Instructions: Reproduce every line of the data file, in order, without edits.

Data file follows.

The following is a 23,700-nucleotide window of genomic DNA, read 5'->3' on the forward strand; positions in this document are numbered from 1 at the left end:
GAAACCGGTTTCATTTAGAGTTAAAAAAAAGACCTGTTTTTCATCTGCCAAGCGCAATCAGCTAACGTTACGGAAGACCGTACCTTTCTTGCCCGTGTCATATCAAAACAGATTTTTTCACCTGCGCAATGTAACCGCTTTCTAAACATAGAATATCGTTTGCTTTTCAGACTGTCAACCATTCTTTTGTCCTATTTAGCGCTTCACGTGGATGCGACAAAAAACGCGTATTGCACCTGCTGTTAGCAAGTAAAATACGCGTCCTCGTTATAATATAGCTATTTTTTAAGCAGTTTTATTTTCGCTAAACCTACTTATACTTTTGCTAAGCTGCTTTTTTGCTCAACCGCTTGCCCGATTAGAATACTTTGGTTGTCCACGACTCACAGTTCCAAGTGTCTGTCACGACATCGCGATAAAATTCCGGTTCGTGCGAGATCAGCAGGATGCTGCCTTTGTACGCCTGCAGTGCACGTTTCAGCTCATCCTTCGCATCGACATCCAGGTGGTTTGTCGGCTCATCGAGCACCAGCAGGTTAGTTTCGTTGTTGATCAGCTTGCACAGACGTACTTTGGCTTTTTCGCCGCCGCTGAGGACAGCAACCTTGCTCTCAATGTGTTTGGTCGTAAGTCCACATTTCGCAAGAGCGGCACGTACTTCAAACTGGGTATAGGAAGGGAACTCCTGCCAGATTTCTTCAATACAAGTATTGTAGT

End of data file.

The following is a 23,700-nucleotide window of genomic DNA, read 5'->3' on the forward strand; positions in this document are numbered from 1 at the left end:
GAAACCGGTTTCATTTAGAGTTAAAAAAAAGACCTGTTTTTCATCTGCCAAGCGCAATCAGCTAACGTTACGGAAGACCGTACCTTTCTTGCCCGTGTCATATCAAAACAGATTTTTTCACCTGCGCAATGTAACCGCTTTCTAAACATAGAATATCGTTTGCTTTTCAGACTGTCAACCATTCTTTTGTCCTATTTAGCGCTTCACGTGGATGCGACAAAAAACGCGTATTGCACCTGCTGTTAGCAAGTAAAATACGCGTCCTCGTTATAATATAGCTATTTTTTAAGCAGTTTTATTTTCGCTAAACCTACTTATACTTTTGCTAAGCTGCTTTTTTGCTCAACCGCTTGCCCGATTAGAATACTTTGGTTGTCCACGACTCACAGTTCCAAGTGTCTGTCACGACATCGCGATAAAATTCCGGTTCGTGCGAGATCAGCAGGATGCTGCCTTTGTACGCCTGCAGTGCACGTTTCAGCTCATCCTTCGCATCGACATCCAGGTGGTTTGTCGGCTCATCGAGCACCAGCAGGTTAGTTTCGTTGTTGATCAGCTTGCACAGACGTACTTTGGCTTTTTCGCCGCCGCTGAGGACAGCAACCTTGCTCTCAATGTGTTTGGTCGTAAGTCCACATTTCGCAAGAGCGGCACGTACTTCAAACTGGGTATAGGAAGGGAACTCCTGCCAGATTTCTTCAATACAAGTATTGTAGT